Like an onion or a set of Russian dolls it seems the there is no end to the Earth’s internal structure. New research indicates the component known as the “inner core” consists of an innermost core and a middle core (still called inner). Although both are probably made of solid iron and nickel, it seems the two may be sufficiently differentiated that they need to be treated separately if we wish to understand the formation and behavior of our planet.
Humanity’s knowledge of the inner workings of our planet depends on earthquakes. Seismic waves produced during quakes bounce off boundaries within the planet or get bent, like light waves reflecting or refracting from a change of medium. The deeper one goes, however, the harder these are to study, both because only waves passing almost directly through the center of the planet are affected, and because of the noise created by interactions at boundaries further out.
Consequently, while an innermost core has been hypothesized for more than 20 years, its existence has remained uncertain. Dr Thanh-Son Phạm and Professor Hrvoje Tkalčić of the Australian National University claim in a new paper that they have finally confirmed it. To get their answer they used delays in the arrival times of seismic waves from 200 earthquakes of magnitude 6 or over that have bounced back and forth through the Earth, in some cases passing five times. The previous highest recording was two passages, with a single bounce off the crust.
Phạm and Tkalčić describe the innermost core as a solid “metallic ball” 650 kilometers (400 miles) across, making it smaller than Ceres, but larger than any other main belt asteroid. Seismic P-waves travel through it 4 percent more slowly when along a path angled 50 degrees to the Earth’s rotational axis. The authors interpret this as a sign it has a crystalline structure caused by the way iron atoms arrange themselves at very high temperatures and pressures. Movement through the rest of the solid core is slowest in the direction of the equatorial plane.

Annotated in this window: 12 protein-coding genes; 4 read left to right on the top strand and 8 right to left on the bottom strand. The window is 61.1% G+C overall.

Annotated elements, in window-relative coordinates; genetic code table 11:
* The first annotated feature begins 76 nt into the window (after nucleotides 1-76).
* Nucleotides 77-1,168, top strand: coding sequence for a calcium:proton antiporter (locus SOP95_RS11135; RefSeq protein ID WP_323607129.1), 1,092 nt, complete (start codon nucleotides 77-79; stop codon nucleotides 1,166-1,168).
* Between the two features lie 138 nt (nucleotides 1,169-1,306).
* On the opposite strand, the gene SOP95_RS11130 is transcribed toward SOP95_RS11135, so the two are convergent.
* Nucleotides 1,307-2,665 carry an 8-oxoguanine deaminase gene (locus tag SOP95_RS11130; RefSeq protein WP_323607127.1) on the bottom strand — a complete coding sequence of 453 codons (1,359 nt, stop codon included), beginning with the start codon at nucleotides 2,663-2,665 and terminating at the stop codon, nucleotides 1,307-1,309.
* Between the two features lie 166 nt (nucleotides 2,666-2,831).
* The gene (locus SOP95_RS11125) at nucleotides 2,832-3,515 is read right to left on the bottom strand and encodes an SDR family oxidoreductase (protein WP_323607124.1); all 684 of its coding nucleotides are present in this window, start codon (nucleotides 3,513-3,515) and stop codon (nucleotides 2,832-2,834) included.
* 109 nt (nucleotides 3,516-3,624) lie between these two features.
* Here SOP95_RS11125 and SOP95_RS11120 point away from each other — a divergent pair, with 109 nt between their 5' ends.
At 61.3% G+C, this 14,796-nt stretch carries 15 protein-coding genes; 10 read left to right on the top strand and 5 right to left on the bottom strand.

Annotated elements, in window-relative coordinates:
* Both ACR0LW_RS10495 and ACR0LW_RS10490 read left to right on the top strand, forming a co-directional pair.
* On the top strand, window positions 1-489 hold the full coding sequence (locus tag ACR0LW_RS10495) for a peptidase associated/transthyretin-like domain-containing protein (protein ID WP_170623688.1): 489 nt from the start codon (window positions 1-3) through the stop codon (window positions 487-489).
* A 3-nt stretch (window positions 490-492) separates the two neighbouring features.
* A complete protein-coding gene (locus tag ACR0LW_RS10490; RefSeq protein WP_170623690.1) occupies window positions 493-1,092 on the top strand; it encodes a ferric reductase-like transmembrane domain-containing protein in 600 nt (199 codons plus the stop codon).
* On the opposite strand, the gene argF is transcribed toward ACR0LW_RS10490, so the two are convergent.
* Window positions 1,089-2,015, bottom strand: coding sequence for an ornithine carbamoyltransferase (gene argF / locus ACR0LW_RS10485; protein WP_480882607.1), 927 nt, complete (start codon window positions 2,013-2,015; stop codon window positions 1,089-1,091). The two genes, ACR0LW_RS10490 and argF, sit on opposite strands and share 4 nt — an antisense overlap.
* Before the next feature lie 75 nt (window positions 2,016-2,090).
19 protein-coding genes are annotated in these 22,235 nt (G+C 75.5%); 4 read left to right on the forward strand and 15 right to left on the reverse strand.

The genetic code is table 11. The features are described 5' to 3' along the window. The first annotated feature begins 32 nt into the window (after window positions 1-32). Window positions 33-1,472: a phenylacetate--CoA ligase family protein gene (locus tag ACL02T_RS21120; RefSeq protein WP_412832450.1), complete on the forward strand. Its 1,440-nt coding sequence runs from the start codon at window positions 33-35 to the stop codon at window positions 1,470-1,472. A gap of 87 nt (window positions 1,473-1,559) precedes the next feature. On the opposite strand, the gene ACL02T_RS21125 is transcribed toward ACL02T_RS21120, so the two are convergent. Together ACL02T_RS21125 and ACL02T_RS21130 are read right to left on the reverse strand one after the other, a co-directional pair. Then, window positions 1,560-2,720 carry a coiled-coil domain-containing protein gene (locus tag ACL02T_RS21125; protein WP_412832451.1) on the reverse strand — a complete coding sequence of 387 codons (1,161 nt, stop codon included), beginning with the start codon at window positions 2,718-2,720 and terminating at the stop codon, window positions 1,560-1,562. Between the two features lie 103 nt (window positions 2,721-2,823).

“This inner core is like a time capsule of Earth's evolutionary history – it’s a fossilised record that serves as a gateway into the events of our planet’s past. Events that happened on Earth hundreds of millions to billions of years ago,” Tkalčić said in a statement. The authors suggest a major global event caused the innermost core to differentiate from the rest of the inner core, although they don’t yet know what this was.
The inner core as a whole is believed to be growing as parts of the liquid outer core solidify. However, we don’t know if the boundary between the innermost core and the surrounding shell is shifting.
The work was possible, the authors report, because of the increasing number of seismic sensors distributed around the planet. By casting a wide net and combing results from many locations the authors were able to track seismic waves in unprecedented detail, including some travelling north-south almost directly through the Earth. They also developed techniques to boost the signal from the distant seismic waves, distinguishing it from localized noise.
The authors propose that future research investigate the boundary between the innermost core and the shell around it. Last year, Tkalčić and another colleague challenged the thinking about the internal structure of Mars, having provided evidence its mantle still has mobile magma, rather than having cooled to a solid husk.
The paper is published in Nature Communications.